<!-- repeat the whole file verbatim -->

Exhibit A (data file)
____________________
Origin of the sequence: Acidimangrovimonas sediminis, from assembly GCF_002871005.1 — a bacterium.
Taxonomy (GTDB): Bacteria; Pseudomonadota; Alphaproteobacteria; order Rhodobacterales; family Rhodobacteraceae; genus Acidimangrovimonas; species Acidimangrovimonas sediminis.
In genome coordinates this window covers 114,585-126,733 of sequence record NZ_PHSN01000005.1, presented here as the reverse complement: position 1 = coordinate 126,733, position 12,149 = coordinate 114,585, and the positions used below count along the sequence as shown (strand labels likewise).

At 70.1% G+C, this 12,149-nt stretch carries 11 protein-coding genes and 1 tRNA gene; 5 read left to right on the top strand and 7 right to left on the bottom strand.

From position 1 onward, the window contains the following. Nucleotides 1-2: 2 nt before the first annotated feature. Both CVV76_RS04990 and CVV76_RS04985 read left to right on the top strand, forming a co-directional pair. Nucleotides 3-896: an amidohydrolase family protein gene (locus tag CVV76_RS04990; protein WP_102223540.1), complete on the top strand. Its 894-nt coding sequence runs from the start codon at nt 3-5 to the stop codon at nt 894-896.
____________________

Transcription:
Origin of the sequence: Acidimangrovimonas sediminis, from assembly GCF_002871005.1 — a bacterium.
Taxonomy (GTDB): Bacteria; Pseudomonadota; Alphaproteobacteria; order Rhodobacterales; family Rhodobacteraceae; genus Acidimangrovimonas; species Acidimangrovimonas sediminis.
In genome coordinates this window covers 114,585-126,733 of sequence record NZ_PHSN01000005.1, presented here as the reverse complement: position 1 = coordinate 126,733, position 12,149 = coordinate 114,585, and the positions used below count along the sequence as shown (strand labels likewise).

At 70.1% G+C, this 12,149-nt stretch carries 11 protein-coding genes and 1 tRNA gene; 5 read left to right on the top strand and 7 right to left on the bottom strand.

From position 1 onward, the window contains the following. Nucleotides 1-2: 2 nt before the first annotated feature. Both CVV76_RS04990 and CVV76_RS04985 read left to right on the top strand, forming a co-directional pair. Nucleotides 3-896: an amidohydrolase family protein gene (locus tag CVV76_RS04990; protein WP_102223540.1), complete on the top strand. Its 894-nt coding sequence runs from the start codon at nt 3-5 to the stop codon at nt 894-896.